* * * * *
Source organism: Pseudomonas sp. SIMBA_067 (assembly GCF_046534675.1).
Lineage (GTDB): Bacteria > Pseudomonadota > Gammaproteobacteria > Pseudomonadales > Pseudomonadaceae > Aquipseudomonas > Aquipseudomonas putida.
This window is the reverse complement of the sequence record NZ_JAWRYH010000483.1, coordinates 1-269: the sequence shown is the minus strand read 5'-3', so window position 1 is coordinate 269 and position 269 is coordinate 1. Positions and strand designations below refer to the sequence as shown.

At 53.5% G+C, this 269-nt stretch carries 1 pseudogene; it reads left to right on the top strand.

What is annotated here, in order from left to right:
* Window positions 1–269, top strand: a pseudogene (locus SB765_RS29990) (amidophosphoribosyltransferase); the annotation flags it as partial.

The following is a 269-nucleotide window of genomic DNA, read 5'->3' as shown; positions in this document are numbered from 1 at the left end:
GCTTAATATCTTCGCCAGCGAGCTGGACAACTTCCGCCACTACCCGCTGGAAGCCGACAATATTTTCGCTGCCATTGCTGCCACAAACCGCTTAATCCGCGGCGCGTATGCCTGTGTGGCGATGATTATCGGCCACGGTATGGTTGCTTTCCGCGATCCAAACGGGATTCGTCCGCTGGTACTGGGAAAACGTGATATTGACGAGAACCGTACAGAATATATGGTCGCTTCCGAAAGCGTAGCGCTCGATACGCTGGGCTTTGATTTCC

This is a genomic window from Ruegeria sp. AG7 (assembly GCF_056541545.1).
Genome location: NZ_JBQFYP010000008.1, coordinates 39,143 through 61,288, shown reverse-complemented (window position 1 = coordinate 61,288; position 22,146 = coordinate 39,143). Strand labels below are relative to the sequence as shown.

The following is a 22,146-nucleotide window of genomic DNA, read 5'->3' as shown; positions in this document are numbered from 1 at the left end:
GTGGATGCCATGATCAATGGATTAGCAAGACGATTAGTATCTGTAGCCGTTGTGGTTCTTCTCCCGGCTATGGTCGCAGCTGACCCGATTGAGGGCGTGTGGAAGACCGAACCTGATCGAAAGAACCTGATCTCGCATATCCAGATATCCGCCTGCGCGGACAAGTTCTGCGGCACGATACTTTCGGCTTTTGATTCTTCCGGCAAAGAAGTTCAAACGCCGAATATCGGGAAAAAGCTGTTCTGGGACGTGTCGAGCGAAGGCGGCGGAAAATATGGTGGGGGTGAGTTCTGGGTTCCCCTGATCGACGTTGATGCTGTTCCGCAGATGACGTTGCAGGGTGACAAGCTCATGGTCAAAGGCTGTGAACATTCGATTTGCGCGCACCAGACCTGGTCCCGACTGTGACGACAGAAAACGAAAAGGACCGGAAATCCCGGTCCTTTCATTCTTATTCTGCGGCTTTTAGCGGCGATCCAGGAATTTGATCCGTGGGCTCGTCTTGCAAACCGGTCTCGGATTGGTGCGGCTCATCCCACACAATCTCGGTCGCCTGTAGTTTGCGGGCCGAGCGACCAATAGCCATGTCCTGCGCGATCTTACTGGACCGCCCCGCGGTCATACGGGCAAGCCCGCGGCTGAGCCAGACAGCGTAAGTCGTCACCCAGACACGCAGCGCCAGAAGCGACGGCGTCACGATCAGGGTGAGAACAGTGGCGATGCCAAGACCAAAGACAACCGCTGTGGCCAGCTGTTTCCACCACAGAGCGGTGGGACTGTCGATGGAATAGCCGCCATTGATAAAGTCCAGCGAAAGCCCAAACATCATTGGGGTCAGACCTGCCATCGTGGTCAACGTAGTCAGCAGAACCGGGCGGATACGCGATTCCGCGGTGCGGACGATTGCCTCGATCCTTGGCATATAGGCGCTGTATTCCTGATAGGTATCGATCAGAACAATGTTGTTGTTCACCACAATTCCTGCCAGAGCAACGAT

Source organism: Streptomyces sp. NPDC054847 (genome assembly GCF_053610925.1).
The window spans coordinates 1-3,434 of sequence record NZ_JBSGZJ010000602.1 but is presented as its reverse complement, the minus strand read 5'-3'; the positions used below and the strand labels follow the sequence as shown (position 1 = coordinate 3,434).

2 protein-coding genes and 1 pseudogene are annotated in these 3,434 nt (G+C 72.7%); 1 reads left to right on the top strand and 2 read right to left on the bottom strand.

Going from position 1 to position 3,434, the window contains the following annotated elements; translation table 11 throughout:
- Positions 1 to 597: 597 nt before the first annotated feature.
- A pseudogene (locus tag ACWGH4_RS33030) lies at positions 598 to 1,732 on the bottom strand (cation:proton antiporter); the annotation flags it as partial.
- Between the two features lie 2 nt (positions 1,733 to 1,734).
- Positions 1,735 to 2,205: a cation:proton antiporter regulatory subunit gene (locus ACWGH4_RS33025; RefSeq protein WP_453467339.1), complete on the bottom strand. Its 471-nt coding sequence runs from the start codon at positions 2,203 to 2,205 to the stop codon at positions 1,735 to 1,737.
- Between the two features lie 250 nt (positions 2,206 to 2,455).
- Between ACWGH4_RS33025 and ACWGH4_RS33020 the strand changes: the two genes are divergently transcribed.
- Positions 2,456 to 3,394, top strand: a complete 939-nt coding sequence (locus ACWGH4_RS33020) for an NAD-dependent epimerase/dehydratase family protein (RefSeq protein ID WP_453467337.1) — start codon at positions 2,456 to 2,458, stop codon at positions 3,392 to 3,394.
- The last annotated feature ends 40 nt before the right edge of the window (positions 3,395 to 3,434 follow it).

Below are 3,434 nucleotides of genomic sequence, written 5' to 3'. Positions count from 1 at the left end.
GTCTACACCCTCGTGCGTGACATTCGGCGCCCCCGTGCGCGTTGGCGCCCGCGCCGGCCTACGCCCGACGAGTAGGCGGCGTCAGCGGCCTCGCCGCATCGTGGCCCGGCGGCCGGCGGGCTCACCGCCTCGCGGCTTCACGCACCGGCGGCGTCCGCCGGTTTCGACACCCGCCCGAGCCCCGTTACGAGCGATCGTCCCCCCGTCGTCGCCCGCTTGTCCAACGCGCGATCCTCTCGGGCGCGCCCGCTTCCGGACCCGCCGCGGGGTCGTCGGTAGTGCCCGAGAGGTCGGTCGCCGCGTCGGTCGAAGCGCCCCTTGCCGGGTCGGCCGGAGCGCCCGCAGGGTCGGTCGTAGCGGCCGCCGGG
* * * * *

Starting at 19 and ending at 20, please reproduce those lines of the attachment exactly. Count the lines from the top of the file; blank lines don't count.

- Between the two features lie 2 nt (positions 1,733 to 1,734).
- Positions 1,735 to 2,205: a cation:proton antiporter regulatory subunit gene (locus ACWGH4_RS33025; RefSeq protein WP_453467339.1), complete on the bottom strand. Its 471-nt coding sequence runs from the start codon at positions 2,203 to 2,205 to the stop codon at positions 1,735 to 1,737.